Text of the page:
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There are new SR&ED rules for capital equipment—do you know how they affect you?

There are new SR&ED rules for capital equipment—do you know how they affect you?

 

January 1, 2014 marked a monumental change for the Scientific Research & Experimental Development (SR&ED) tax credit: On that day, capital expenditures—depreciable property to be used >90% of its expected life for the purpose of SR&ED—became ineligible expenses under the program. The amendment was largely derided—especially by the manufacturing industry—but now that it’s official, it’s important to understand how the new rule affects your claim.

Capital expenditures are ineligible…but can you still claim them?

When filling out the new T661,1

it’s critical to use the T4088 2 as a guideline to ensure you’re filling out each line precisely how the Canada Revenue Agency (CRA) wants you to. When you scroll down to Line 390 – Capital Expenditures, here’s what it has to say:

Enter the amount of SR&ED capital expenditures made before 2014. Expenditures of a capital nature made after 2013 will not qualify for SR&ED tax incentives.

We’ve bolded the important part: While capital expenditures are ineligible now, if they were purchased before 2014 (i.e., before the new rule became official) they can still be claimed. This is an easy point to miss if you’re not reading the fine print.

“Ready and available for use”

There is a small catch, of course. It’s not enough to just have purchased the equipment prior to 2014; all capital expenditures need to have been ready and available for use by the cut-off date. You don’t necessarily have to have used the equipment by that point, but it’s vital that the equipment was ready to be used—taken “out of the box” and ready to be put to work for your SR&ED project by December 31, 2013. This is an incredibly important distinction; given the sharp increase in CRA reviews over the past year, it’s inevitable that any submissions claiming capital expenditures will be heavily scrutinized. Be prepared to provide supporting documentation—receipts, pictures of the equipment showing it as ready and available for use, etc.—to substantiate your numbers.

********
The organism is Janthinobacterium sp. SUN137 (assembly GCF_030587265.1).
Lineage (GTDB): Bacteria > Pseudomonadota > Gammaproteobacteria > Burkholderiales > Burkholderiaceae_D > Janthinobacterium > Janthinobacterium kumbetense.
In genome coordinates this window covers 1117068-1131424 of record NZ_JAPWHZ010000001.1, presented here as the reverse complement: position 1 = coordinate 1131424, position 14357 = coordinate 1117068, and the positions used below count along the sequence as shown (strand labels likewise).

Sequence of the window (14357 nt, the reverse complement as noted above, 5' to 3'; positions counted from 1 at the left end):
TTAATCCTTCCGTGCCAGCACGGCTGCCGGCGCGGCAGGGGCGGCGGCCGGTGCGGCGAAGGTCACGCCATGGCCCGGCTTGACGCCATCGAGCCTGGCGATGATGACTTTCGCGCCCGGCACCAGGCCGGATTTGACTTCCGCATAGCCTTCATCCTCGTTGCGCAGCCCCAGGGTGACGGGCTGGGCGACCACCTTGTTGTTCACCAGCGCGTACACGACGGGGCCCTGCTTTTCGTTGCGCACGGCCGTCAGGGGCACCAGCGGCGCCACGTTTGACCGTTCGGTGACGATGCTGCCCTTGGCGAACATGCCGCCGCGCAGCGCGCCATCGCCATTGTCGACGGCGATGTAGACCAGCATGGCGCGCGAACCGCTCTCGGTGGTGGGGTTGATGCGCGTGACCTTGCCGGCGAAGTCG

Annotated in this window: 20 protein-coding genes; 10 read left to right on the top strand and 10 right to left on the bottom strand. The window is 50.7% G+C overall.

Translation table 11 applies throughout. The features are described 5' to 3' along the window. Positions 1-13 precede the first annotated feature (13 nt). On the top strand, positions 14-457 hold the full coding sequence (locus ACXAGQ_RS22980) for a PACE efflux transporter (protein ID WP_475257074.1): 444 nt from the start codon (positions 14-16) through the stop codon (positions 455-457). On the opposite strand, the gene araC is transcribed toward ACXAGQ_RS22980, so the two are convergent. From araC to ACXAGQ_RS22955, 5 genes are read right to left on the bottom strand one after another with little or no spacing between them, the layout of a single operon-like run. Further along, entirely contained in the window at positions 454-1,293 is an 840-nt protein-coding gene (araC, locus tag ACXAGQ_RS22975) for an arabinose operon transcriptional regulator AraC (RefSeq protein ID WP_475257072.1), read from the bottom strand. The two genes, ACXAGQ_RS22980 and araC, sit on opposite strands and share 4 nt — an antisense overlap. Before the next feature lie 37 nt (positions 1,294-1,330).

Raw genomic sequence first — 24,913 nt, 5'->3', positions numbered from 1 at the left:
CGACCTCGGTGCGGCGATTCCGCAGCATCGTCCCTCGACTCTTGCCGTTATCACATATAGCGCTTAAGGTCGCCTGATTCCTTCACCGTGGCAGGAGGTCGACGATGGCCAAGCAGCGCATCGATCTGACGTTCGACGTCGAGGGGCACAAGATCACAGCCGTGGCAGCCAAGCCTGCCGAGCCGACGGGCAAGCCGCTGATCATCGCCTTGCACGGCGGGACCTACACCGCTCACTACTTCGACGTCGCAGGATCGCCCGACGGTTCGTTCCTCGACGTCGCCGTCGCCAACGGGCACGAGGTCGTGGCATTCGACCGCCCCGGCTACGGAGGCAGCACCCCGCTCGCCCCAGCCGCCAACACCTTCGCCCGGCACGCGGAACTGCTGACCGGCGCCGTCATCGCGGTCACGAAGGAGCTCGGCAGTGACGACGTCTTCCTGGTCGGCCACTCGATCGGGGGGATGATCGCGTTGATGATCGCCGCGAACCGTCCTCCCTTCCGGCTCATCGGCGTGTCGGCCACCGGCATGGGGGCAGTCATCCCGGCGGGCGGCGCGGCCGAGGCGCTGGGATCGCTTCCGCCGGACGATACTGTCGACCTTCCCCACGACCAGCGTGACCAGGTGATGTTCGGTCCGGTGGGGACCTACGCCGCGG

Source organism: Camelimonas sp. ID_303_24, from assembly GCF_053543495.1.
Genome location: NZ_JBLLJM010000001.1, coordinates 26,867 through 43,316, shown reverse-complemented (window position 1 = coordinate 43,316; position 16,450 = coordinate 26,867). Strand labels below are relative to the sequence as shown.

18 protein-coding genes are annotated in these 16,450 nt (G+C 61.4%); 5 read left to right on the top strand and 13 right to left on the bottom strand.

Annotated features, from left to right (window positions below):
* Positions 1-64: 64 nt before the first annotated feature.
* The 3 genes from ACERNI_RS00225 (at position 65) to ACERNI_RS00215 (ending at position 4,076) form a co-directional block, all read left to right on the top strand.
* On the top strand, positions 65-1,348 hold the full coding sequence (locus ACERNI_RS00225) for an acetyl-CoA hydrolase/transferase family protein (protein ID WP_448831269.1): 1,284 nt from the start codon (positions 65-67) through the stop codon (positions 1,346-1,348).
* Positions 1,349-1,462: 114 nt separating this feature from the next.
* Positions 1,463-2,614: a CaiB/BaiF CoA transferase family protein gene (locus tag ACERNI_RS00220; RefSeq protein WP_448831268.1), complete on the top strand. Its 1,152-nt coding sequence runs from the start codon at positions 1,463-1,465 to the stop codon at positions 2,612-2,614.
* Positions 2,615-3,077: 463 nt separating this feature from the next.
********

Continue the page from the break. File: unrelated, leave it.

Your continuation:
What will you do to account for the loss of SR&ED income from capital expenditures?
Start a discussion on our LinkedIn.

Any further questions about capital expenditures? Want to understand all the other changes to the SR&ED program?
Contact us or better yet, sign-up to the Comprehensive Guide to SR&ED.

Show 2 footnotes

  1. Canada Revenue Agency. (2015, November 10.) T661 Scientific Research and Experimental Development (SR&ED) Expenditures Claim. Retrieved from: https://www.canada.ca/en/revenue-agency/services/forms-publications/forms/t661-scientific-research-experimental-development-expenditures-claim.html.
  2. Canada Revenue Agency. (2015, November 10.) T4088 Scientific Research and Experimental Development (SR&ED) Expenditures Claim- Guide to Form T661. Retrieved from: https://www.canada.ca/en/revenue-agency/services/forms-publications/publications/t4088-scientific-research-experimental-development-expenditures-claim-guide-form-t661.html.

Elizabeth Lance

Elizabeth is known as the "SR&ED Maven" in the industry. With a love of documentation and the nuances of language, she is often engaged by multi-million dollar companies to help improve documentation and workflow processes. Her favourite sentence (which she hears regularly) is "Accepted as Filed". Find out more about her on LinkedIn.

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